For Myanmar’s first generation of bank customers, there is little difference between a Visa card and one from China’s state-controlled card-payment monopoly, UnionPay.
With only 2 per cent of the Southeast Asian nation’s 53m people carrying plastic in their wallets, UnionPay’s rapid push into the frontier market will make its red, blue and green logo one of the first that Burmese youth see when opening an account or applying for a credit card at a local bank.
Myanmar is ground zero for the group’s attempt to steal global market share from companies such as Visa and MasterCard. The same goes for countries such as Indonesia, Malaysia, Kazakhstan and even the Democratic Republic of Congo — all spots where local banks have started issuing the Chinese company’s cards to an increasing cohort of non-Chinese customers.
“For many people in emerging markets, this will be the first card they come in contact with,” said Neil Katkov, senior vice-president at finance consultant Celent in Tokyo. “That’s a big shift from when Visa and MasterCard were the only game in town.”
In just 15 years, UnionPay has become the largest bank cards group in the world by value of card transactions, taking a 37 per cent chunk of the $21.6tn global payments market in 2015, according to a report from London-based payments consultant RBR.
But the company’s grip on the market is based almost entirely on China, where its status as a de facto monopoly has drawn the country into a years-long clash with the World Trade Organisation.
Excluding its business in China, UnionPay claims just 0.5 per cent of the global market, compared with Visa’s 50 per cent and MasterCard’s 31 per cent.
Experts watching the group say it has a clear government mandate to take on Visa and MasterCard outside China.
“This is an effort to expand China’s financial influence globally,” said Simon Lee, an assistant dean at the Chinese University of Hong Kong Business School. “The recognition of Chinese brands, especially in finance, is very low abroad. Companies like this are trying to change that.”
UnionPay declined to comment and MasterCard would not discuss the Chinese rival’s strategy. Visa did not respond to a request for comment on the matter.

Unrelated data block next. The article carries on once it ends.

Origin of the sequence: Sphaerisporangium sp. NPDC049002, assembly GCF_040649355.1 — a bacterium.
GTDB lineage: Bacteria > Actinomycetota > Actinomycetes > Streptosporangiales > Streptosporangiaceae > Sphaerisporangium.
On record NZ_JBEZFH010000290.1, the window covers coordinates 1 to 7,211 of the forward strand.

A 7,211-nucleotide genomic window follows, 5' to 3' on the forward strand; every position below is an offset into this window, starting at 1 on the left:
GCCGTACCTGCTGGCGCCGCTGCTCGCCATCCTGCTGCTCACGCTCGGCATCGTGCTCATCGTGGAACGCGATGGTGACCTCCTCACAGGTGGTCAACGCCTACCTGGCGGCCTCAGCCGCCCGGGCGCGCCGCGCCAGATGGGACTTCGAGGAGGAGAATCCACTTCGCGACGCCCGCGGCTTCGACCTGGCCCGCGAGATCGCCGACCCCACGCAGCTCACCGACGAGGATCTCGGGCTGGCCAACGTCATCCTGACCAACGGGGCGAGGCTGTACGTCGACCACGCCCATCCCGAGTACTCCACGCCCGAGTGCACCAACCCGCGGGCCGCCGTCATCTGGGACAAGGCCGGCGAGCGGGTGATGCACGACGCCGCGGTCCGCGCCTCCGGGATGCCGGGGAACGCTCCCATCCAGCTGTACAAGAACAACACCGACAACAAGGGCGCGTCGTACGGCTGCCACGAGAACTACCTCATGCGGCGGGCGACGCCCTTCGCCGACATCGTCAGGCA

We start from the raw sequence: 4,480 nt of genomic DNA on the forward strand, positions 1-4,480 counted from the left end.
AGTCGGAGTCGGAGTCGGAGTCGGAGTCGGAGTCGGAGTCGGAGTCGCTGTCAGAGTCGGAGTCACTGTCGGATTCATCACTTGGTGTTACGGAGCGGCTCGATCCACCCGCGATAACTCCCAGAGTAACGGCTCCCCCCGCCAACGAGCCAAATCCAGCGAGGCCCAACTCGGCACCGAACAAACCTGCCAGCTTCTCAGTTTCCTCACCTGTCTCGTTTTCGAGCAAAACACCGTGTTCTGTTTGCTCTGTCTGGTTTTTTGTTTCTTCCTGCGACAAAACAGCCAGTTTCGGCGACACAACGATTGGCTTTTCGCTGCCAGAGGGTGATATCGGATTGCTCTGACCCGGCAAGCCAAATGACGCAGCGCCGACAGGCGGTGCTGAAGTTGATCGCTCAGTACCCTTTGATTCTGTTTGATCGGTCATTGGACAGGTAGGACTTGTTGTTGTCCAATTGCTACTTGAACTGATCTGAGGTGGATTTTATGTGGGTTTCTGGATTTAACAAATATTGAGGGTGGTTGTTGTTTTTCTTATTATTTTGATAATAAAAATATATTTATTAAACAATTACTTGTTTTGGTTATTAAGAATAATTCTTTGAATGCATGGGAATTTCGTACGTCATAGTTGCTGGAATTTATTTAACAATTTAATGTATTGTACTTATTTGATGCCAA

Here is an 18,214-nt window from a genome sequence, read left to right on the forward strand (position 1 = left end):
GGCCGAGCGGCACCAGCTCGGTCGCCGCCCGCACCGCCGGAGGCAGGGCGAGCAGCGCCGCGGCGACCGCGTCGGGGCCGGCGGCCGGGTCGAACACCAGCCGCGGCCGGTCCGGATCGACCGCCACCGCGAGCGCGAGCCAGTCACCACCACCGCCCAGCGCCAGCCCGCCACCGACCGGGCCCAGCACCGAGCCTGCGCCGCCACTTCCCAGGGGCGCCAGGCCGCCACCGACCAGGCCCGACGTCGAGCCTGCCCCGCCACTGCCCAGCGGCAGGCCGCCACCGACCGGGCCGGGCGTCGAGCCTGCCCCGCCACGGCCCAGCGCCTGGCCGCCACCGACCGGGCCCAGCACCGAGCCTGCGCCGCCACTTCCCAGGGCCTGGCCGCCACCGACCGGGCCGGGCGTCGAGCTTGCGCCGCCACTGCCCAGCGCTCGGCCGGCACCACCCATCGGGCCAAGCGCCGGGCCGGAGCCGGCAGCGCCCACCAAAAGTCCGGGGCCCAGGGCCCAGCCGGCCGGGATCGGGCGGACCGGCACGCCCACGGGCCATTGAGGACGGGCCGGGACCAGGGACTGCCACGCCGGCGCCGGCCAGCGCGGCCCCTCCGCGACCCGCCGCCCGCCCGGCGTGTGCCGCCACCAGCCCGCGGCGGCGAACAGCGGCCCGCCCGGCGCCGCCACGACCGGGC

UnionPay’s first rollout into global markets saw it chasing after newly rich Chinese tourists armed for the first time with credit cards. Luxury shops in Europe such as Louis Vuitton and Burberry were among the first merchants to accept the cards in western countries, hoping to attract the burgeoning wealth of independent Chinese travellers.
The group’s payment terminals are now ubiquitous and more than 41m merchants in 160 countries accept the cards, the company says, making it one of the most widely accepted payment providers.
Since launching UnionPay in 2002 with a consortium of state-owned banks, China’s central bank has blocked the domestic expansion of Visa and MasterCard and granted the Chinese company free rein over one of the world’s largest payments markets.
In 2012, the World Trade Organisation ruled that China had unfairly discriminated against foreign payment companies, a major victory for the US, which brought the complaint. Since then, Chinese regulators have dragged their feet on opening the market, only recently announcing they would allow foreign players to establish their own payment clearing businesses this year.
“Increasingly, China UnionPay is competing on a global scale. They will need to play along with the global rules,” said Alfred Shang, a financial services partner at Bain & Co in Beijing, who has advised multinational payment companies on their China strategy. “They are trying to strike reciprocal rules with other payment networks around the world, so they need to be seen as playing by the rules.”
UnionPay’s global ambitions are not restricted to developing countries such as Myanmar.
In a span of just five years, the company says more than 68m UnionPay cards have been issued in 40 different foreign countries, including advanced economies such as Singapore and Japan. In Russia, UnionPay is tipped to link up directly with the country’s payments system as the authorities seek ways to reduce the impact of possible future western sanctions.
Despite enjoying the direct backing of the Chinese government and the luxury of a captive home market, UnionPay’s global battle will not be won easily.
New technology and the availability of better data are changing how the global payments market operates, and new entrants such as UnionPay will have to provide something new in terms of pricing, service, technology or scale, Mr Shang said.
“UnionPay’s global expansion comes at a time when the entire market is ripe for disruption, so they need to consider their business model carefully,” Mr Shang said. “If they just play a ‘me-too strategy’ with Visa and MasterCard, there’s really no point.”